Douglas Graham Shearer
November 17, 1899
Westmount, Quebec, Canada
|Died||January 5, 1971 (aged 71)|
Culver City, California, U.S.
|Occupation||Sound designer, sound director|
Marion B. Tilden
(m. 1922; died 1931)
(m. 1932; d. ??)
|Relatives||Andrew Shearer (father)|
Norma Shearer (sister)
Athole Shearer (sister)
Cresswell Shearer (uncle)
Douglas Graham Shearer (November 17, 1899 – January 5, 1971) was a Canadian American pioneering sound designer and recording director who played a key role in the advancement of sound technology for motion pictures. The elder brother of actress Norma Shearer, he won seven Academy Awards for his work. In 2008, he was inducted into Canada's Walk of Fame.
Shearer was born in Westmount, Quebec, to a prominent family that fell on hard times after his father's business failed, which ultimately led to his parents' separation. Douglas remained with his father Andrew in Montreal while his two younger sisters, Norma Shearer (the Metro-Goldwyn-Mayer star) and Athole Shearer (also a Hollywood actress and one-time wife of director Howard Hawks), moved to the United States—to New York City—with their mother, Edith.
Unable to afford a university education, Douglas Shearer left school and began working in a variety of jobs. In 1924, he traveled to Hollywood, California, to visit his mother and sisters, who had moved there a few years earlier. He decided to remain there too, finding a job at Metro-Goldwyn-Mayer, where Norma was already under contract.
At MGM, working as an assistant in the studio's camera department, he pursued an interest in adding sound to film. That interest led to a career that spanned more than four decades in motion pictures. "What I knew about sound you could have put in a nutshell," he said. "Overnight I became the one-man sound department. They ordered me to do the job; they didn't give it to me. And probably they wouldn't have given it to me except that they were desperate."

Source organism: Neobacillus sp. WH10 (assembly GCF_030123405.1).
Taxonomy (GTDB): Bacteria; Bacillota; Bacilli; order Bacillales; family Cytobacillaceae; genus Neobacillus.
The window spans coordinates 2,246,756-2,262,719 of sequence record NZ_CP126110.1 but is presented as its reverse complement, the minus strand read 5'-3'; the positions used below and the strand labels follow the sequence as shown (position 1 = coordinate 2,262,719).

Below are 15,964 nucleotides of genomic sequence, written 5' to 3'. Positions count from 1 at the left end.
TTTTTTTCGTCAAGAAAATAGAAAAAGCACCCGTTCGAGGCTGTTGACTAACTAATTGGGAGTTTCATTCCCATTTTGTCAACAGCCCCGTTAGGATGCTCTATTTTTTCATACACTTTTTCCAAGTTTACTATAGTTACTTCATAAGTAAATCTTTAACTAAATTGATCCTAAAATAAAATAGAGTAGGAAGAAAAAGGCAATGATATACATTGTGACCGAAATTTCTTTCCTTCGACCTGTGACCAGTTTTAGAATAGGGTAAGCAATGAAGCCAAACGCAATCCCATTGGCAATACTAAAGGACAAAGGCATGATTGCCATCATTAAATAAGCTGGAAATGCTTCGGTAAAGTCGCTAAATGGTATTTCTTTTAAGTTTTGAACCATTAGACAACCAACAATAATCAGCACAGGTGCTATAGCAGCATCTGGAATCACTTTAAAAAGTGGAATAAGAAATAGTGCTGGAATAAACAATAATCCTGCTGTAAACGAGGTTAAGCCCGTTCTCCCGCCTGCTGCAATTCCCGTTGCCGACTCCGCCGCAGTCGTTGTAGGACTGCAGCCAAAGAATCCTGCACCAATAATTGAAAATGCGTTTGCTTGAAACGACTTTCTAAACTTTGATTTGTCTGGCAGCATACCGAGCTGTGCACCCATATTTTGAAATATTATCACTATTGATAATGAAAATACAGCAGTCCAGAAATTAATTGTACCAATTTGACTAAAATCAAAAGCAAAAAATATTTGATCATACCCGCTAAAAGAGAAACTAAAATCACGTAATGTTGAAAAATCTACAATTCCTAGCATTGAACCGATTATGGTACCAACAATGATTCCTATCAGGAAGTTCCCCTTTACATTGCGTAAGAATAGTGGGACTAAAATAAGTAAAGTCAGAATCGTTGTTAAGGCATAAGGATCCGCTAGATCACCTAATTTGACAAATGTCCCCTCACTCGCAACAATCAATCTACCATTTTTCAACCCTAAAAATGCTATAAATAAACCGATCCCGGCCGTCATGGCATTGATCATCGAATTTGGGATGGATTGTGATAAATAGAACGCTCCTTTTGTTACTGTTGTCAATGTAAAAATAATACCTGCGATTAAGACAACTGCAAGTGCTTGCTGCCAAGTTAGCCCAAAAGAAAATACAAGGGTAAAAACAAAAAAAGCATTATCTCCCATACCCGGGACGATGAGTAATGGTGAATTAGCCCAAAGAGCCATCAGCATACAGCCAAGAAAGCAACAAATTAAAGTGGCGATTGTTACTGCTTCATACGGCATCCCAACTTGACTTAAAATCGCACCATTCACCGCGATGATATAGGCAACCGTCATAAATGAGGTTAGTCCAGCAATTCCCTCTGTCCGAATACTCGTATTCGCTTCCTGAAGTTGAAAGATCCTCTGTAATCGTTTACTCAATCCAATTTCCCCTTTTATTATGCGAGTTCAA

Douglas became a significant inventor and innovator in sound technology, with one of his many contributions being a system he developed that eliminated unwanted background noise. Over his long career, Shearer was nominated twenty-one times for Academy Awards, winning seven Oscars for Sound and Special Effects. He is credited as recording director in most of the films that MGM produced between 1930 and 1953.
Shearer was appointed the studio's director of technical research in 1955; and by the time he retired in 1968 Shearer had won an additional seven Scientific or Technical Academy Awards. In summing up his career, The Film Encyclopedia by Ephraim Katz (2001) states that "during his more than 40 years with MGM he contributed more than any other man in Hollywood to the perfection of motion picture sound."
Shearer married Marion B. Tilden in Montreal in September 1922. She died on June 6, 1931, and the following year he married Ann Cunningham in California. In its October 4, 1932 issue, the trade paper The Film Daily announced that "Douglas Shearer, head of the M-G-M sound department...has returned [to Hollywood] from an 'aerial honeymoon' with his bride, formerly Ann Cunningham, also of the studio staff." The couple had two sons, Mark and Stephen. Later he married Avice Curry.
Shearer died in Culver City, California, in 1971.
Scientific and Technical Academy Award
Academy Award for Sound (Wins):
Academy Award for Best Visual Effects (Wins):
Academy Award for Sound (Nominations):
Academy Award for Best Special Effects (Nominations):